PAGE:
public:
  typedef void result_type;
  result_type operator()(std::ostream& os,
    const map_type::value_type& x) const {
      os << x.second.size() << '\n';
  }
};

Note that this version of print_size is well behaved when used with bind, through the addition of the result_type typedef. This relieves users from having to explicitly state the return type of the function object when using bind. In this new version of print_size, users need to pass an ostream as an argument when invoking it. That's easy when using binders. Rewriting the example from the previous section with the new print_size gives us this:

#include <iostream>
#include <string>
#include <map>
#include <vector>
#include <algorithm>
#include "boost/bind.hpp"

// Definition of print_size omitted

int main() {
  typedef std::map<std::string,std::vector<int> > map_type;
  map_type m;
  m["Strange?"].push_back(1);
  m["Strange?"].push_back(2);
  m["Strange?"].push_back(3);
  m["Weird?"].push_back(4);
  m["Weird?"].push_back(5);

  std::for_each(m.begin(),m.end(),
    boost::bind(print_size(),boost::ref(std::cout),_1));
}

The diligent reader might wonder why print_size isn't a free function now, because it doesn't carry state anymore. In fact, it can be

void print_size(std::ostream& os,
  const std::map<std::string,std::vector<int> >::value_type& x) {
  os << x.second.size() << '\n';
}

But there are more generalizations to consider. Our current version of print_size requires that the second argument to the function call operator be a reference to const std::map<std::string,std::vector<int> >, which isn't very general. We can do better, by parameterizing the function call operator on the type. This makes print_size usable with any argument that contains a public member called second, which in turn has a member function size. Here's the improved version:

class print_size {
public:
  typedef void result_type;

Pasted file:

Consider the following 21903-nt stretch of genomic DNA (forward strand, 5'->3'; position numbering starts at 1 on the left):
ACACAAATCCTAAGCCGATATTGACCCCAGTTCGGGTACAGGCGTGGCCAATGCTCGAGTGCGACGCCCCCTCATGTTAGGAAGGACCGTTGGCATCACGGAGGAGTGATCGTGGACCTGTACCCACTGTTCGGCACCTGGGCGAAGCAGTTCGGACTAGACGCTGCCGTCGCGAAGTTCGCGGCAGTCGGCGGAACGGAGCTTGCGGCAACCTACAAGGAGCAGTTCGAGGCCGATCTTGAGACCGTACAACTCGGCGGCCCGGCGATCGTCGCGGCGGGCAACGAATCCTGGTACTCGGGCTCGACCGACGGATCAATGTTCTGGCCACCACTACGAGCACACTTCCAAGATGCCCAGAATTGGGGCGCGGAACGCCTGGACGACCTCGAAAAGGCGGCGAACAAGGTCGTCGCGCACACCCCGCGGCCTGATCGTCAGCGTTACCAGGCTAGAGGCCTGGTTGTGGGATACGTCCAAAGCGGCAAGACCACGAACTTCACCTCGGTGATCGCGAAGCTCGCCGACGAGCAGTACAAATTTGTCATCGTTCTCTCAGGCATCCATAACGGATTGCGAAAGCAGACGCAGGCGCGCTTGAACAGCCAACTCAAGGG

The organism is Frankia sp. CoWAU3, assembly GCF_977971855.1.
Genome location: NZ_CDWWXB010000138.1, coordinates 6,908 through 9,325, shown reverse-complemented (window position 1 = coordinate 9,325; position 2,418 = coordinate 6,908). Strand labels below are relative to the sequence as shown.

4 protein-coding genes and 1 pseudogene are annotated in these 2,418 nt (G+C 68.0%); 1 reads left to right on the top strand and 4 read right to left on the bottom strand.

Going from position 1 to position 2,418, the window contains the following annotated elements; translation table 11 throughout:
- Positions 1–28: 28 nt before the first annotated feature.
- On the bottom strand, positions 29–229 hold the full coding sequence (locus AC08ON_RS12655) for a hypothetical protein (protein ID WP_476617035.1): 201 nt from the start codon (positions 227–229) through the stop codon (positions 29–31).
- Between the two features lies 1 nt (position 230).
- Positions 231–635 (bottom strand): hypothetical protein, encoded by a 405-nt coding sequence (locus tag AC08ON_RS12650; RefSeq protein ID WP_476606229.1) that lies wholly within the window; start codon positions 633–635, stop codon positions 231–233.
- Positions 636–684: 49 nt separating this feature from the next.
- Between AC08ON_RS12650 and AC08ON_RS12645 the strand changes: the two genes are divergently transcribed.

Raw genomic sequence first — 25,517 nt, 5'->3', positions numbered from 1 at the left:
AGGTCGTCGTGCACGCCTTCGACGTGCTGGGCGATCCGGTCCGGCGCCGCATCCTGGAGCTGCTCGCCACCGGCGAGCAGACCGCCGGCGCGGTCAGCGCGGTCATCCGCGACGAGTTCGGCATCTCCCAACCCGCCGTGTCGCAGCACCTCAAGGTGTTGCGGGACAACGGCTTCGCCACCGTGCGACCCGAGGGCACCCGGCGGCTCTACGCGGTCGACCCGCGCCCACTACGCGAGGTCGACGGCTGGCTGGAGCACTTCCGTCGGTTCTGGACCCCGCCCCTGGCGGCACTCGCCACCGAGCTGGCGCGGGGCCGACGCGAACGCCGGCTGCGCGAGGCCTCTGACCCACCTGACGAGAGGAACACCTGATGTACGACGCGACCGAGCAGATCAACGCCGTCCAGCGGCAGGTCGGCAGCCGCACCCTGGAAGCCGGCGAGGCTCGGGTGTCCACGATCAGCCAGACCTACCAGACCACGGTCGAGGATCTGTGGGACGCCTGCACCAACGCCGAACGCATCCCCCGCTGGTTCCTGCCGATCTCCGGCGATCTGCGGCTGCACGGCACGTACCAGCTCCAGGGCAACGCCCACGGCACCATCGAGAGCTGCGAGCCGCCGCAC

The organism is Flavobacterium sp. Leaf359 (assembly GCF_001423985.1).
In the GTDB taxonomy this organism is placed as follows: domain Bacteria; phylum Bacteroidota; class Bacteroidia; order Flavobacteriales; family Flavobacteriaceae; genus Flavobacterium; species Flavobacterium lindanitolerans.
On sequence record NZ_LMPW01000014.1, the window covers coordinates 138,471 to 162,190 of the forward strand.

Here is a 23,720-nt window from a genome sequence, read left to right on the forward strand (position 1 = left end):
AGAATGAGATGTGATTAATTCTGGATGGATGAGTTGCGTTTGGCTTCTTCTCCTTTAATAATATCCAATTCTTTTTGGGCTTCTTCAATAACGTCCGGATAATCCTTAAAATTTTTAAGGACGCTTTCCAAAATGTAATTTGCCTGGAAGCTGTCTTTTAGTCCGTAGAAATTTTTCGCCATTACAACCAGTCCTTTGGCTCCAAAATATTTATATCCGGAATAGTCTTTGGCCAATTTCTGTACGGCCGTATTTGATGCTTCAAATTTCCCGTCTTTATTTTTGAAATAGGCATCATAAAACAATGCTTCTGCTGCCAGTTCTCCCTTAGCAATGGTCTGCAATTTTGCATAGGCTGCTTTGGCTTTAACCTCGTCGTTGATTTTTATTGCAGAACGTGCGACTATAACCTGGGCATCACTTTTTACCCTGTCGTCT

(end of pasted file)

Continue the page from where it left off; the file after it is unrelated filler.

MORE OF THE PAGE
template <typename Pair> result_type operator()
    (std::ostream& os,const Pair& x) const {
    os << x.second.size() << '\n';
  }
};

Usage is the same with this version as the previous, but it's much more flexible. This kind of generalization becomes more important than usual when creating function objects that can be used in bind expressions. Because the number of cases where the function objects can be used increase markedly, most any potential generalization is worthwhile. In that vein, there is one more change that we could make to further relax the requirements for types to be used with print_size. The current version of print_size requires that the second argument of the function call operator be a pair-like object—that is, an object with a member called second. If we decide to require only that the argument contain a member function size, the function object starts to really deserve its name.

class print_size {
public:
  typedef void result_type;
  template <typename T> void operator()
    (std::ostream& os,const T& x) const {
    os << x.size() << '\n';
  }
};

Of course, although print_size is now true to its name, we require more of the user for the use case that we've already considered. Usage now includes "manually" binding to map_type::value_type::second.

std::for_each(m.begin(),m.end(),
  boost::bind(print_size(),boost::ref(std::cout),
    boost::bind(&map_type::value_type::second,_1)));

Such are often the tradeoffs when using bind—generalizations can only take you so far before starting to interfere with usability. Had we taken things to an extreme, and removed even the requirement that there be a member function size, we'd complete the circle and be back where we started, with a bind expression that's just too complex for most programmers.

std::for_each(m.begin(),m.end(),
  boost::bind(&print[7]
   ,&std::cout,
  boost::bind(&vec_type::size,
  boost::bind(&map_type::value_type::second,_1))));

A Boost.Bind and Boost.Function Teaser

Although the material that we have covered in this chapter shouldn't leave you wanting for more, there is actually a very useful synergy between Boost.Bind and another library, Boost.Function, that provides still more functionality. We shall see more of the added value in "Library 11:Function 11," but I'd like to give you a hint of what's to come. As we've seen, there is no apparent way of storing our binders for later use—we only know that they are compatible function objects with some (unknown) signature. But, when using Boost.Function, storing functions for later invocation is exactly what the library does, and thanks to the compatibility with Boost.Bind, it's possible to assign binders to functions, saving them for later invocation. This is an enormously useful concept, which enables adaptation and promotes loose coupling.